In 2008, we were lucky enough to compete for the first time at the prestigious Chelsea Flower Show in London. It was here that we fell in love with the new perennial movement that has existed across Europe for a number of years but is yet to reach Australian shores. In particular, we have developed an immense appreciation for the work of Piet Oudolf, the much admired landscape designer from Holland who is widely considered by those in the landscaping world, to be the father of the new perennial movement.
It has been our mission over the last few years to study all there is to know about this movement and learn as much as we can in order to recreate this style of garden in Australia with plants that will survive in our very unique climate. We have been following the career of Oudolf as well as a number of other similarly minded landscape designers across Europe and in addition to this, conducting our own research a little closer to home.
It’s probably a good idea to begin by giving a brief background on the perennial movement for those who are not familiar. Whether it is referred to as the ‘New Perennial Movement’, the ‘Dutch Wave’, or even as ‘prairie’, ‘meadow’ or ‘naturalistic’ planting, what we are talking about here is a landscape style that involves the planting of an array of herbaceous perennials and grasses in bold drifts in a ‘natural’ or ‘wild’ fashion.
To be clear, the new perennial movement is not ‘planting by numbers’ and it goes way beyond the traditional herbaceous border which, while often spectacular, is much more manicured and artificial in appearance and usually exists on a much smaller scale bordering a formal or structured garden. The new perennial movement is about creating a garden design that while carefully planned, mimics the feeling of nature. It is typified by a repetition of colours and plant varieties to create a natural flowing aesthetic and vast sweeping drift patterns with intertwined combinations of mixed perennials and grasses.
Perennial gardens usually work best on a larger scale – both from a distance and when standing within the garden you can see the waves of colour repetition that flow throughout the garden and direct your eye through the space. The free flowing plants and in particular, the grasses utilised in this style of planting, enable movement in the breeze and glow when illuminated by sunlight. The resulting gardens can be dynamic and resplendent in their warm ambience and are a complete contrast to the heavily manicured and stilted look that formal gardens can possess.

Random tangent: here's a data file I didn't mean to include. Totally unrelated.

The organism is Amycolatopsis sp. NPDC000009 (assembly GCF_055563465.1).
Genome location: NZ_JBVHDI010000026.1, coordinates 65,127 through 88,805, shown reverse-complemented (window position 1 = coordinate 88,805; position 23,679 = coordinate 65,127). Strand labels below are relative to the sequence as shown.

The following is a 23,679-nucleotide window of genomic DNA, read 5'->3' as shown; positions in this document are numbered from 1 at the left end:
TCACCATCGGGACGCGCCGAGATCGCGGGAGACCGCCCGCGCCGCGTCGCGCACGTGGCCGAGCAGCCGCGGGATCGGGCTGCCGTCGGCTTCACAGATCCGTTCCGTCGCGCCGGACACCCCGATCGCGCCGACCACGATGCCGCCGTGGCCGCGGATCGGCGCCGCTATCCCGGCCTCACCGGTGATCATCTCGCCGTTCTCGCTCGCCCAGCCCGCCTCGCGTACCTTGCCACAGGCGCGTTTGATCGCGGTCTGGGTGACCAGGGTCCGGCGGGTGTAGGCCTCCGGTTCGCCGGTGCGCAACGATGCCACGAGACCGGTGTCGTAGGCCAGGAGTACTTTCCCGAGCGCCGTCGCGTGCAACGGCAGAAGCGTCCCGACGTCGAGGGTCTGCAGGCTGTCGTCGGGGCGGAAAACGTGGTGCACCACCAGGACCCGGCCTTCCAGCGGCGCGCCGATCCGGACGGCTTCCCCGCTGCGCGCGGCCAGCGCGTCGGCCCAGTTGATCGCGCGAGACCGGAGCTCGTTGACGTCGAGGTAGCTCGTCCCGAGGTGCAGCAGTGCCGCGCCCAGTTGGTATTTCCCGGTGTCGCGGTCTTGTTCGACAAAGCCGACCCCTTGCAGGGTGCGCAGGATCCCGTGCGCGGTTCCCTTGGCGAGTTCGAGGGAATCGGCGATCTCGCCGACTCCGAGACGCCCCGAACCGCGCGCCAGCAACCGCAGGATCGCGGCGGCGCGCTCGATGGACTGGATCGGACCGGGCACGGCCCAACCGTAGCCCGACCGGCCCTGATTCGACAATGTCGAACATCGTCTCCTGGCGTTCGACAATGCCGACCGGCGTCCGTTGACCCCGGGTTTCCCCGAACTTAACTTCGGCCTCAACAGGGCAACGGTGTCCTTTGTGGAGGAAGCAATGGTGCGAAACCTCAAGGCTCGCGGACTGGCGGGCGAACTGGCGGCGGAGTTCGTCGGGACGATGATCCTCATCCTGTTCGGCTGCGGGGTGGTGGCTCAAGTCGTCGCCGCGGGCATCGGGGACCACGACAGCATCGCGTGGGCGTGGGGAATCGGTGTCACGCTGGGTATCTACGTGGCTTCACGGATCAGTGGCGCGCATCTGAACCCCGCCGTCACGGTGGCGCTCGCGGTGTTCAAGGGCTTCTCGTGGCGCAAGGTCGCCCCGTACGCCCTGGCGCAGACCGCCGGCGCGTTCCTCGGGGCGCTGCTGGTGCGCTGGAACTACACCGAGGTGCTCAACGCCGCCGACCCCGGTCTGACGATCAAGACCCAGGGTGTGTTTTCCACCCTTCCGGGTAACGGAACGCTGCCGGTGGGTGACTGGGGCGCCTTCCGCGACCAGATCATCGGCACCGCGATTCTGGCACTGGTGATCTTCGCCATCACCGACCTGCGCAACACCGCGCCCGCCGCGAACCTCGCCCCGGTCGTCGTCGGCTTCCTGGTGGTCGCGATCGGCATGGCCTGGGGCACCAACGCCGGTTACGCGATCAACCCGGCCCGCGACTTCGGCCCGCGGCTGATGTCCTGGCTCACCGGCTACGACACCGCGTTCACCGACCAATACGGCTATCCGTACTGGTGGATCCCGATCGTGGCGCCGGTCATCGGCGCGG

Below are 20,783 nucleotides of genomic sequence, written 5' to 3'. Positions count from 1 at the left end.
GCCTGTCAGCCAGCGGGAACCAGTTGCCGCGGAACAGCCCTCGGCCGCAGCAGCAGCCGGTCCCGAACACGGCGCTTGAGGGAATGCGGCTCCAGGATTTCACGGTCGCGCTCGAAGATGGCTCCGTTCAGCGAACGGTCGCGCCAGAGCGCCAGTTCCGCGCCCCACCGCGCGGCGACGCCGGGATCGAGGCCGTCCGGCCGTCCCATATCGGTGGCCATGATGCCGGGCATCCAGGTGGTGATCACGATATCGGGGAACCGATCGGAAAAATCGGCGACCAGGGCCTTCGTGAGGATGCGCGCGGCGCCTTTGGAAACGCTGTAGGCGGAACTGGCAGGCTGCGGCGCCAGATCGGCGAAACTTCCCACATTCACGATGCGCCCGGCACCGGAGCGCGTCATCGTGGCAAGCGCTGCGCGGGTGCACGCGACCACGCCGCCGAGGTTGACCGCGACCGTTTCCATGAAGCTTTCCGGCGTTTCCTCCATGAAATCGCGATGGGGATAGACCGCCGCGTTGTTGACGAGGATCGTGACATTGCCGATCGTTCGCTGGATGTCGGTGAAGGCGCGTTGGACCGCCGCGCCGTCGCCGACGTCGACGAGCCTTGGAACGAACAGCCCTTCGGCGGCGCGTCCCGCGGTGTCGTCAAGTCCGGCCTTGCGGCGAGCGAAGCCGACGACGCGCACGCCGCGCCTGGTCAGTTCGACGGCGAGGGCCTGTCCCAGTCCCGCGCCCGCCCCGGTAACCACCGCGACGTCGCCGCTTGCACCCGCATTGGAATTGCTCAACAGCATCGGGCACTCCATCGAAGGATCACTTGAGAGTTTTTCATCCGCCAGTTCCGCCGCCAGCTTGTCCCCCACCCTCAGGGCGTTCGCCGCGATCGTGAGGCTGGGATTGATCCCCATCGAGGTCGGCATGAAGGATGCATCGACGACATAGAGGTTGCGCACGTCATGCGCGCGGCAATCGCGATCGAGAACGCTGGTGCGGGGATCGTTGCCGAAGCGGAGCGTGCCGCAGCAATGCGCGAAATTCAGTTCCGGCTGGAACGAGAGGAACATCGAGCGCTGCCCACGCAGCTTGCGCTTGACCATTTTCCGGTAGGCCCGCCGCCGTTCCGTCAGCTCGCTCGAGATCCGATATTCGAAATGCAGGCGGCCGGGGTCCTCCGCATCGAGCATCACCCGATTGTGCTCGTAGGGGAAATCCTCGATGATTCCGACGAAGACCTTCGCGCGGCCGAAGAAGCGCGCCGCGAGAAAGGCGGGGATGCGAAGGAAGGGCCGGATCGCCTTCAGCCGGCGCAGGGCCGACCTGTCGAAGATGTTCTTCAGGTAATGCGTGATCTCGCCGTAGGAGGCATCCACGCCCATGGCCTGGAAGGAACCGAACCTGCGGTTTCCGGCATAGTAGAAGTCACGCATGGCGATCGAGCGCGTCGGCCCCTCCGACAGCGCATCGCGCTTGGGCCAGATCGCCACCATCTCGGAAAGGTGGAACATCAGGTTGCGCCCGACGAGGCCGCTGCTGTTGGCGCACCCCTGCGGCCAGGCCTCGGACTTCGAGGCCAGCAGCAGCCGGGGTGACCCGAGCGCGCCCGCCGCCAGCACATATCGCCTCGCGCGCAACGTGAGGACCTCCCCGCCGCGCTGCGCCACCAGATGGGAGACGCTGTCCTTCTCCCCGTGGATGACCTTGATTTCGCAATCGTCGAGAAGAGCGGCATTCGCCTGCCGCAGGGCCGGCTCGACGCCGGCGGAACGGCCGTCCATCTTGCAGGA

There is a focus on choosing the right plants for the right place without having to alter the existing growing conditions and to use plants and grasses that are hardy and will last throughout the seasons. When you think about it, it makes perfect sense to grow the plants that are best suited to a particular environment and will thrive without intervention. These gardens are ecologically sound, integrating seamlessly into the surrounding pre existing environment.
The objective of the new perennial movement is to create a space where people can make an emotional connection to nature by experiencing the freedom that comes from standing in a meadow, surrounded by the spontaneous feeling of nature and being able to escape our increasingly urban lifestyles. As much as this type of garden is organised and planned, the idea is to imitate the natural environment and establish a link to nature regardless of the surrounds.
While the new perennial movement really took off in the 1990’s in Europe, it had its origins much earlier than this. In 1870 the Irish gardener and journalist William Robinson wrote The Wild Garden advocating naturalised plantings of hardy perennials and moving away from formal planting schemes and the High Victorian patterned gardens. He took plants that would grow well in the wild and put them into people’s gardens. His own garden at Gravetye in Sussex was a perennial wild garden that was based on the natural environment. Robinson’s wild gardening principles led to what eventually became the English cottage garden and laid the foundation for many influential garden designers to come, Piet Oudolf one of them.
Although Oudolf is considered as the father of the new perennial movement, there were and are other key players in the development of this movement such as plant breeders and garden designers, Karl Foerster, Mien Ruys, George Arends, Ludwig Winter and Ernst Pagels who were all influences on Oudolf. However, it is Oudolf who has brought perennial planting to the world’s attention. He is certainly a leader and innovator in his field, creating beautiful and breathtaking gardens all around the world.
Oudolf’s ability to borrow certain elements from formal gardens of the past and blend them with the principles of wild gardening to produce his own brand of garden design is truly inspiring. The plant focussed revolution pioneered by Oudolf has changed our understanding of plants in the landscape. Not only are species chosen based on their suitability to the local growing conditions and their hardiness, but also for their aesthetic appeal – a convergence of ecology and design. When it comes to aesthetic appeal, however, Oudolf will be more likely to choose a plant based on its form and structure over its colour.